• Step 1. Insert the micro-SD card with the Fedora image into the BeagleV™ - StarLight and power on

  • Step 2. Connect one end of an Ethernet cable to the RJ45 connector on the BeagleV™ - StarLight and the other end of the cable to a router

Note: If the ethernet connection is not established and the lights on the ethernet port of BeagleV™ - StarLight are not blinking, follow either of the below 2 methods:

  • Method 1: Unplug the ethernet cable from BeagleV™ - StarLight, plug again
  • Method 2: Type sudo mii-tool -R eth0 on the BeagleV™ - StarLight terminal

This is a known issue and will be fixed in the future

After that, your router will assign an IP address to the BeagleV™ - StarLight and it will be connected to the internet.

For Windows
  • Step 1. Log in to your router (usually you need to enter 192.168.1.1 on the web browser to enter the router)

  • Step 2. Go to DHCP configuration and find the IP address of the BeagleV™ - StarLight.

Note: You can easily find the IP address of the BeagleV™ - StarLight by referring to it's Host Name: fedora-starfive

  • Step 3. Download and install Putty by visiting this link

Note: Putty is an SSH and telnet client where you can use it to connect to the Carrier Board via SSH. You can skip this step if you already have Putty installed

  • Step 4. Open Putty to log in to Fedora

  • Step 5. Select SSH under the Connection Type

  • Step 6. Configure the settings as follows:

    • Host Name: IP address of your BeagleV™ - StarLight
    • Port: 22
  • Step 7. Click open

  • Step 8. Enter the credentials as follows:

Username: riscv
Password: starfive

Now you have connected with the BeagleV™ - StarLight via SSH using windows!

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For Mac/Linux
  • Step 1. Log in to your router (usually you need to enter 192.168.1.1 on the web browser to enter the router)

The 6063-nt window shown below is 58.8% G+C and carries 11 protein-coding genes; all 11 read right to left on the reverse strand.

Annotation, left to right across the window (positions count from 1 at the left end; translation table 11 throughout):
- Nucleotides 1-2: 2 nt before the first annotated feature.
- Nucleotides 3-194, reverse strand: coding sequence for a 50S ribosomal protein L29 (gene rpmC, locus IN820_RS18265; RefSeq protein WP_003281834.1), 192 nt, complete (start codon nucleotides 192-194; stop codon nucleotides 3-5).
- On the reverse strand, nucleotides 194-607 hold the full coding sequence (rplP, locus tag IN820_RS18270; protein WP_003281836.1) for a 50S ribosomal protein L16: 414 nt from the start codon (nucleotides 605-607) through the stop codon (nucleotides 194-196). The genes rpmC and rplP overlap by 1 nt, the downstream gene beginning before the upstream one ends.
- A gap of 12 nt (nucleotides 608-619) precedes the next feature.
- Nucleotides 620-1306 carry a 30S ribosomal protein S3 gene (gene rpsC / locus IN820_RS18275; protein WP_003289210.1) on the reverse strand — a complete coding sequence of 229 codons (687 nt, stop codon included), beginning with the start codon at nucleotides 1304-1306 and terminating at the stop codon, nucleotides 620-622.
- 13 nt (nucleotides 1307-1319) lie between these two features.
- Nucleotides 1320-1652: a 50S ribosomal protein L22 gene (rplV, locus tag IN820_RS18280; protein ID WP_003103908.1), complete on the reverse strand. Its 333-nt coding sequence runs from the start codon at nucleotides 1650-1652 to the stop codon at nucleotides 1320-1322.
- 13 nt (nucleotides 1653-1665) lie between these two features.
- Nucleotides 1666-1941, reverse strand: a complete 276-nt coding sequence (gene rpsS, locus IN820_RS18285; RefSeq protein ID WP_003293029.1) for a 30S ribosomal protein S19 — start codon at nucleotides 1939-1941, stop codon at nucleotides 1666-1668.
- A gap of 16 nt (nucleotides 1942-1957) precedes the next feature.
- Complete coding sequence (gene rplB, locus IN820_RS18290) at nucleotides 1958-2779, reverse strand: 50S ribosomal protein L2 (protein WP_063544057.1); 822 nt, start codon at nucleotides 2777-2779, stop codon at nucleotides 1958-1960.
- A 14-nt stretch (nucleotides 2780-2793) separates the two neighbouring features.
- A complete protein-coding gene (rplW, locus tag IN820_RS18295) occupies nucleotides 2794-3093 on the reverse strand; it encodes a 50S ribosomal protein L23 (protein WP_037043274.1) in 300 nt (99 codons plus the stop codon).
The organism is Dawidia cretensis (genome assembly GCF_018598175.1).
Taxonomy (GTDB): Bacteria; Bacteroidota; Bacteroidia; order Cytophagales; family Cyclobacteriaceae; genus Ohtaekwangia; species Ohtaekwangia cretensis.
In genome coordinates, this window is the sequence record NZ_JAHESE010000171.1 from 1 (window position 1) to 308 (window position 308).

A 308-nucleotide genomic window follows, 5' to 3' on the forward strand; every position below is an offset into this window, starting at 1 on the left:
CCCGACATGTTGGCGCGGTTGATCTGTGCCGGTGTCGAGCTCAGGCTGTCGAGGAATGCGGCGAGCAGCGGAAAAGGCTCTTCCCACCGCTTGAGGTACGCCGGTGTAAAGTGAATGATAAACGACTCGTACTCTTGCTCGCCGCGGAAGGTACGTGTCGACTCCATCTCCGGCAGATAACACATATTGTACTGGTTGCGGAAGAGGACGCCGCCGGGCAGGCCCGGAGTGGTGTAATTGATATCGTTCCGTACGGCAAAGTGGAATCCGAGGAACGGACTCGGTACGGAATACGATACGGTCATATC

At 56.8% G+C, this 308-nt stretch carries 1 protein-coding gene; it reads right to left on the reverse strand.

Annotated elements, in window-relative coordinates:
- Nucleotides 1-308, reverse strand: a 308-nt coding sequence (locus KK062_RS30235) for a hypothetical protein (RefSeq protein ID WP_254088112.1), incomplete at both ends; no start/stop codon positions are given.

• Step 2. Go to DHCP configuration and find the IP address of the BeagleV™ - StarLight.

Note: You can easily find the IP address of the BeagleV™ - StarLight by referring to it's Host Name: fedora-starfive

  • Step 3. Open a terminal window and type the following
ssh riscv@192.168.1.xxx

Note: 192.168.1.xxx is the IP address of the BeagleV™ - StarLight

  • Step 4. Type the password as starfive in the prompt

riscv@192.168.1.xxx's password: starfive

Now you have connected with the BeagleV™ - StarLight via SSH using Mac/Linux!

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Note

The mac address range is 2C:F7:F1:1B:E3:00 - 2C:F7:F1:1B:E4:FF

Method 2: Using a USB to Serial Converter

You can log in to Fedora OS using a USB to Serial Converter. Please follow the guide below.

For Windows
  • Step 1. Insert the micro-SD card with the Fedora image from before into BeagleV™ - StarLight

  • Step 2. Connect one end of the USB Type-C cable to the USB Type-C port on the BeagleV™ - StarLight and connect the other end of the cable to the power adapter

  • Step 3. Connect the jumper wires from the USB to Serial Converter to the 40-Pin GPIO header of the BeagleV™ - StarLight as follows

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Note

You can use any USB to Serial Converter with 3.3V I/O

  • Step 4. Connect the USB to Serial Converter to the PC

  • Step 5. Open Device Manager by typing Device Manager in the windows search box

  • Step 6. Click on the drop-down arrow from Ports (COM & LPT) and find the name of the connected serial port (ex: COM4)

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  • Step 7. Download and install Putty by visiting this link

Note: Putty is an SSH and telnet client where you can use it to connect to the Carrier Board via SSH. You can skip this step if you already have Putty installed

  • Step 8. Open Putty to connect the PC to the Carrier Board

  • Step 9. Select Serial under the Connection Type